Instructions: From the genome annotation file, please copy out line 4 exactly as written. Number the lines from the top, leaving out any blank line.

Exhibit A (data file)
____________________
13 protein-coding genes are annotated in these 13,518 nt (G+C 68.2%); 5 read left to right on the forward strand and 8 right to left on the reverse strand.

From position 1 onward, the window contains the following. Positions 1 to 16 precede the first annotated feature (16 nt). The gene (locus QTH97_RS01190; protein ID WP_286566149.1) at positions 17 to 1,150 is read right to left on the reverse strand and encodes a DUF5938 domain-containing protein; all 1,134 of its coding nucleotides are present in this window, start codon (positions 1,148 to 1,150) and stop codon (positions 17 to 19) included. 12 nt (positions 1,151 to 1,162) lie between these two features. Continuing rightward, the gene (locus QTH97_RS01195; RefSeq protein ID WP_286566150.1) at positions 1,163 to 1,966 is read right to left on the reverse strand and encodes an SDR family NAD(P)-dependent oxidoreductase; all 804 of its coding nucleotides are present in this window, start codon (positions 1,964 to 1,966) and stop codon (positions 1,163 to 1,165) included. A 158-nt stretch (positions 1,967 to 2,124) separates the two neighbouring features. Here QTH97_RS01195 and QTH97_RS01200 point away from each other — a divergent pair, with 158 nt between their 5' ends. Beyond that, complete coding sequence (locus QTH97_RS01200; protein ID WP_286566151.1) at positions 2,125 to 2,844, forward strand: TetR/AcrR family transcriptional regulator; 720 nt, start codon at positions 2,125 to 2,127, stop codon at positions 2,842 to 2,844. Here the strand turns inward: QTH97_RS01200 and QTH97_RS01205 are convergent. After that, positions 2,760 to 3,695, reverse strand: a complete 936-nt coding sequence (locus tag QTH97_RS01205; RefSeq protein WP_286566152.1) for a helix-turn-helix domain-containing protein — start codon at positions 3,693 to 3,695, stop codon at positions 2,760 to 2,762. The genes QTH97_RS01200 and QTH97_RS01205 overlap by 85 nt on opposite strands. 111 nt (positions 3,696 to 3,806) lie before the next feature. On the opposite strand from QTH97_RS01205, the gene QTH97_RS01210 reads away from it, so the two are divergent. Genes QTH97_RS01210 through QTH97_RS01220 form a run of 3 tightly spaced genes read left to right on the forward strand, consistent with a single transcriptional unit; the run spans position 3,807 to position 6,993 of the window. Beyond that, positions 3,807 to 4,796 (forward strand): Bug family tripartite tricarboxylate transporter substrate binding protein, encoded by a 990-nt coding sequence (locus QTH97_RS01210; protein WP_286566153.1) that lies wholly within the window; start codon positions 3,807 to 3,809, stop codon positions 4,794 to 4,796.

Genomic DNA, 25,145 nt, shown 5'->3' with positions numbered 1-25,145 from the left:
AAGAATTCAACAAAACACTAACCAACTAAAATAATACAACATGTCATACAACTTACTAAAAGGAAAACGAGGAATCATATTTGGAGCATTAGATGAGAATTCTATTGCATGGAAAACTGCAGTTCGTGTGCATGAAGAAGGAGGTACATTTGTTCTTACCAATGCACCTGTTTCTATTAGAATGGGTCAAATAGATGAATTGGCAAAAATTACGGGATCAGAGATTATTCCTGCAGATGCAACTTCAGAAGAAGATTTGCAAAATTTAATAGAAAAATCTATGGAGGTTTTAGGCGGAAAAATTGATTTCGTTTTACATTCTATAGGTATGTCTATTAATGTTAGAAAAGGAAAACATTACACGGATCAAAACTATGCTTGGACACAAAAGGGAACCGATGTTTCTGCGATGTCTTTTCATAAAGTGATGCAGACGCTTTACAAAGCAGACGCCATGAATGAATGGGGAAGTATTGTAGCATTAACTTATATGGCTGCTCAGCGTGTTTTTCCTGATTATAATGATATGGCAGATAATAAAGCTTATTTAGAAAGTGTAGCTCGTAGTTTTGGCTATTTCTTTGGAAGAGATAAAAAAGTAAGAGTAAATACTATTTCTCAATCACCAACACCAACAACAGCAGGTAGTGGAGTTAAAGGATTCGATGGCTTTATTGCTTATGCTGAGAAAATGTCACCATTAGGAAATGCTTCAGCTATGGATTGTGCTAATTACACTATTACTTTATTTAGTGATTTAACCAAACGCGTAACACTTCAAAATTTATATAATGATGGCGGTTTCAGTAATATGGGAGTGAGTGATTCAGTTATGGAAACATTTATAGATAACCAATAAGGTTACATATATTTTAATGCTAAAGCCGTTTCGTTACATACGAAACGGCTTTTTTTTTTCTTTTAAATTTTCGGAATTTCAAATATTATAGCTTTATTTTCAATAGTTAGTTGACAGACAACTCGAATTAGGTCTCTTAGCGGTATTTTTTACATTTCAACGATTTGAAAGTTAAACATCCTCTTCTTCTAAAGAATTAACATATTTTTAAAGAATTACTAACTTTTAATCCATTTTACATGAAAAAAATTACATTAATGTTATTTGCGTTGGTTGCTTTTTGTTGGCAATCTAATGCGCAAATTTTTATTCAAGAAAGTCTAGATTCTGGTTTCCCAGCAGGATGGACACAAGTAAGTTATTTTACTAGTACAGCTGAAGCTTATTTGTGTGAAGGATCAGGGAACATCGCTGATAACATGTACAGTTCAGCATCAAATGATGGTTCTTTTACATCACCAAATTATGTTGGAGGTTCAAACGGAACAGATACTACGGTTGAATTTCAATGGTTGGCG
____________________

AAGAATTCAACAAAACACTAACCAACTAAAATAATACAACATGTCATACAACTTACTAAAAGGAAAACGAGGAATCATATTTGGAGCATTAGATGAGAATTCTATTGCATGGAAAACTGCAGTTCGTGTGCATGAAGAAGGAGGTACATTTGTTCTTACCAATGCACCTGTTTCTATTAGAATGGGTCAAATAGATGAATTGGCAAAAATTACGGGATCAGAGATTATTCCTGCAGATGCAACTTCAGAAGAAGATTTGCAAAATTTAATAGAAAAATCTATGGAGGTTTTAGGCGGAAAAATTGATTTCGTTTTACATTCTATAGGTATGTCTATTAATGTTAGAAAAGGAAAACATTACACGGATCAAAACTATGCTTGGACACAAAAGGGAACCGATGTTTCTGCGATGTCTTTTCATAAAGTGATGCAGACGCTTTACAAAGCAGACGCCATGAATGAATGGGGAAGTATTGTAGCATTAACTTATATGGCTGCTCAGCGTGTTTTTCCTGATTATAATGATATGGCAGATAATAAAGCTTATTTAGAAAGTGTAGCTCGTAGTTTTGGCTATTTCTTTGGAAGAGATAAAAAAGTAAGAGTAAATACTATTTCTCAATCACCAACACCAACAACAGCAGGTAGTGGAGTTAAAGGATTCGATGGCTTTATTGCTTATGCTGAGAAAATGTCACCATTAGGAAATGCTTCAGCTATGGATTGTGCTAATTACACTATTACTTTATTTAGTGATTTAACCAAACGCGTAACACTTCAAAATTTATATAATGATGGCGGTTTCAGTAATATGGGAGTGAGTGATTCAGTTATGGAAACATTTATAGATAACCAATAAGGTTACATATATTTTAATGCTAAAGCCGTTTCGTTACATACGAAACGGCTTTTTTTTTTCTTTTAAATTTTCGGAATTTCAAATATTATAGCTTTATTTTCAATAGTTAGTTGACAGACAACTCGAATTAGGTCTCTTAGCGGTATTTTTTACATTTCAACGATTTGAAAGTTAAACATCCTCTTCTTCTAAAGAATTAACATATTTTTAAAGAATTACTAACTTTTAATCCATTTTACATGAAAAAAATTACATTAATGTTATTTGCGTTGGTTGCTTTTTGTTGGCAATCTAATGCGCAAATTTTTATTCAAGAAAGTCTAGATTCTGGTTTCCCAGCAGGATGGACACAAGTAAGTTATTTTACTAGTACAGCTGAAGCTTATTTGTGTGAAGGATCAGGGAACATCGCTGATAACATGTACAGTTCAGCATCAAATGATGGTTCTTTTACATCACCAAATTATGTTGGAGGTTCAAACGGAACAGATACTACGGTTGAATTTCAATGGTTGGCG